Nova Scotia

Social media has power to show 'what it's like to live in black bodies,' says social worker

Halifax social worker David Divine says racism is so commonplace that he's not surprised when people hurl racist comments at him. But what gives him hope now is that what happened to American George Floyd was caught on camera for the world to see.

David Divine says he has hope people are finally listening

Social media has power to show 'what it's like to live in black bodies,' says social worker

1 year ago
1:36
Halifax social worker David Divine says racism is so commonplace that he's not surprised when people hurl racist comments at him. But what gives him hope now is that what happened to American George Floyd was caught on camera for the world to see. 1:36

Halifax social worker David Divine says as negative as social media can be, it's also a powerful tool that can help people better understand the racism black people face.

"It forces us, black and white individuals, to actually see what it's like to live in black bodies," the former James R. Johnston chair in black Canadian studies at Dalhousie University, told CBC's Information Morning on Thursday.

"It forces us to try and fit our feet into the shoes of black people, and see how we have to navigate very, very carefully our ways through life."

The role social media can play was amplified with the recent death of American George Floyd, an unarmed black man who died while a white Minneapolis police officer knelt on his neck for nearly nine minutes, which was captured on video by a bystander.

On Wednesday, the charge against Derek Chauvin was increased to second-degree murder and the three other officers who were there were charged with aiding and abetting a murder.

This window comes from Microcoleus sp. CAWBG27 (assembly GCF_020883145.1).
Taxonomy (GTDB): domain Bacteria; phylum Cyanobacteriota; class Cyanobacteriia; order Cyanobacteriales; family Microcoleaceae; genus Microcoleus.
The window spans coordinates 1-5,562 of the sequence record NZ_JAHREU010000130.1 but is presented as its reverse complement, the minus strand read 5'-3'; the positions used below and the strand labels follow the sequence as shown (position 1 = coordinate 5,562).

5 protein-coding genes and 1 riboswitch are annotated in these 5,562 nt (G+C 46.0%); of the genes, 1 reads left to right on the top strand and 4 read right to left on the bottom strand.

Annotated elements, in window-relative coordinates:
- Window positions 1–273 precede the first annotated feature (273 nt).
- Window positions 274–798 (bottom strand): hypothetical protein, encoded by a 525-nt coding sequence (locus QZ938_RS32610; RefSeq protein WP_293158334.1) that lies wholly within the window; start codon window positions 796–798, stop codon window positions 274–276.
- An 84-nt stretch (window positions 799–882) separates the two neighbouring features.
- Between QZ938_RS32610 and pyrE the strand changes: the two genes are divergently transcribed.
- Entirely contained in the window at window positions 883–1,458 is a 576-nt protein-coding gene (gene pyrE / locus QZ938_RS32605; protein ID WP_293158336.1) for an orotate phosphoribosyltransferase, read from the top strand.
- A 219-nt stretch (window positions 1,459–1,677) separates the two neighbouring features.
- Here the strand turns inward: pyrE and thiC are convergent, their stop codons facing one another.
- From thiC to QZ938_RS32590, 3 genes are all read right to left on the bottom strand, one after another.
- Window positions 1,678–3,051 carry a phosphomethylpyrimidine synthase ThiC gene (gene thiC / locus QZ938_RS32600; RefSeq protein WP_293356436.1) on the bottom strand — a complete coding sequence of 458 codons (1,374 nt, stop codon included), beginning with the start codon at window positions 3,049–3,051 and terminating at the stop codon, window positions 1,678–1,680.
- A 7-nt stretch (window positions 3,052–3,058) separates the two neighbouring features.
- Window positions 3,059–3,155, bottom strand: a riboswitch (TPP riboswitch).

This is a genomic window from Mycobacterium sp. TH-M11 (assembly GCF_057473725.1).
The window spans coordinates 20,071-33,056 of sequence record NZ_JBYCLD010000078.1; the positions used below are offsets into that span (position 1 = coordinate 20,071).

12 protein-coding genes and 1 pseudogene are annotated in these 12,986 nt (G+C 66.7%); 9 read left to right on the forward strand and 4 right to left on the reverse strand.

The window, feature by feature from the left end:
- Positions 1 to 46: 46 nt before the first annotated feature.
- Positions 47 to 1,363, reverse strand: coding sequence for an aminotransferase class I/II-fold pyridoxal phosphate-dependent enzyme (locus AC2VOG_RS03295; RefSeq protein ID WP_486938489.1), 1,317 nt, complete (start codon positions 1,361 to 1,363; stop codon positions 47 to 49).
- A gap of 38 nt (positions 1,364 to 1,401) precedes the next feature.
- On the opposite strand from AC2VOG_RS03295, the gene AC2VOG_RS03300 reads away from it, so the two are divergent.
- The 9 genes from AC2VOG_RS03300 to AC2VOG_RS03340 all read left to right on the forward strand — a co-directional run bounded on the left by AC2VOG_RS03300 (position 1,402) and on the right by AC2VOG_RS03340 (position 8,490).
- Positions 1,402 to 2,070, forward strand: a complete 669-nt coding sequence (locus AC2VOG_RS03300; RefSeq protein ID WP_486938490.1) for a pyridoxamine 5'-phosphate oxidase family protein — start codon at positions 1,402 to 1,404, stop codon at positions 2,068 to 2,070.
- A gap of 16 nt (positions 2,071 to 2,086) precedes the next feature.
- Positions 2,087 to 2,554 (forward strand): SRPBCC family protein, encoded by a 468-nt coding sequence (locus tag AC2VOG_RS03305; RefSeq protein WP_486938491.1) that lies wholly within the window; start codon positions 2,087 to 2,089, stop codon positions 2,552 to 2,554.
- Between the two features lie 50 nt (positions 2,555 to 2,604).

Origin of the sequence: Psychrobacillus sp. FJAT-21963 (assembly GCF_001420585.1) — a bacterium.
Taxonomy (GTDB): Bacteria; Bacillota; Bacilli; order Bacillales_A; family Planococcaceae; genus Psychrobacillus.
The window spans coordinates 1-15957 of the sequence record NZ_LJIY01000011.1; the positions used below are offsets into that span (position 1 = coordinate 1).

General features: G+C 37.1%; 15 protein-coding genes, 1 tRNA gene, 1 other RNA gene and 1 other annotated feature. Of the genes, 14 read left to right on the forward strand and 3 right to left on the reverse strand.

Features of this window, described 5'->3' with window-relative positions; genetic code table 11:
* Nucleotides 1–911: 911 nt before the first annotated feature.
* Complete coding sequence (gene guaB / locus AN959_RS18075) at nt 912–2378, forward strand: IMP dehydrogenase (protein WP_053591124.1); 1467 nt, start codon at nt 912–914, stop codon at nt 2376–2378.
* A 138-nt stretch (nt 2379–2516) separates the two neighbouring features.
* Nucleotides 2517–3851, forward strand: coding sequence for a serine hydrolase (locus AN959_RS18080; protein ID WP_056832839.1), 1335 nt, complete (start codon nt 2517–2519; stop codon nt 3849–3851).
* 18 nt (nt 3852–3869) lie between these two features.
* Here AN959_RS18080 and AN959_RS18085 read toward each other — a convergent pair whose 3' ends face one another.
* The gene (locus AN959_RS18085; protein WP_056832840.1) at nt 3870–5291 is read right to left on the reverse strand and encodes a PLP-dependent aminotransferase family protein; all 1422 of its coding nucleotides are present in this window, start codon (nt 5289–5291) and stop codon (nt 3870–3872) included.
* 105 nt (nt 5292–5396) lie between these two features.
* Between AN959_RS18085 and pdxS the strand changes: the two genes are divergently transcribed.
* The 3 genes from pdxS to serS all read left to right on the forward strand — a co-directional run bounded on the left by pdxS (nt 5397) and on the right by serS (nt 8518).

Protesters demonstrate against police action in the death of George Floyd and others in Halifax on Monday. (Andrew Vaughan/The Canadian Press)

Divine said racism is so commonplace that he's not shocked when people hurl racist comments at him.

Two weeks ago, he was crossing a Halifax street with a grocery bag in each hand when a driver yelled at him to get his "black ass off the crosswalk."

Divine stopped, looked the man in the eye and walked toward him. The driver quickly put his vehicle in reverse and sped off.

"I will not allow myself as a black man to be disrespected by anybody, and if that means he could have come toward me and ran me over, fair enough," Divine said.

"We have to make these stands, you see. We have to value ourselves sufficiently to say, 'Enough is enough. I will not tolerate this.'"

That call is reverberating across the U.S. and Canada in response to Floyd's death.

But what gives Divine hope is that what happened to Floyd was caught on camera for the world to see.

"What was striking about that was that we had this social media piercing glare of the reality on black people's day-to-day existence, in that our lives are very vulnerable, they're fragile," Divine said. "And they can be snuffed out at any time by the forces of oppression without any accountability, without any regret."

Protests have been held across Nova Scotia this week as people demand justice and an end to police violence in the wake of Floyd's death.

Military Police face off with protesters across from the White House on May 30, 2020, in Washington. (Andrew Caballero-Reynolds/AFP/Getty Images)

In Halifax, where black people are disproportionately targeted by police street checks, thousands of people showed up to protest on Spring Garden Road on Monday.

Making sure that this moment results in real change does not fall on the shoulders of black people, Divine said.

He called on people of all races to have honest and frank conversations about racism and white privilege.

"Talking to one another with vulnerabilities left at the door so that we can talk for real about how we have to live in this society ….  which is very, very difficult for those of us of colour," he said.

With files from CBC's Information Morning

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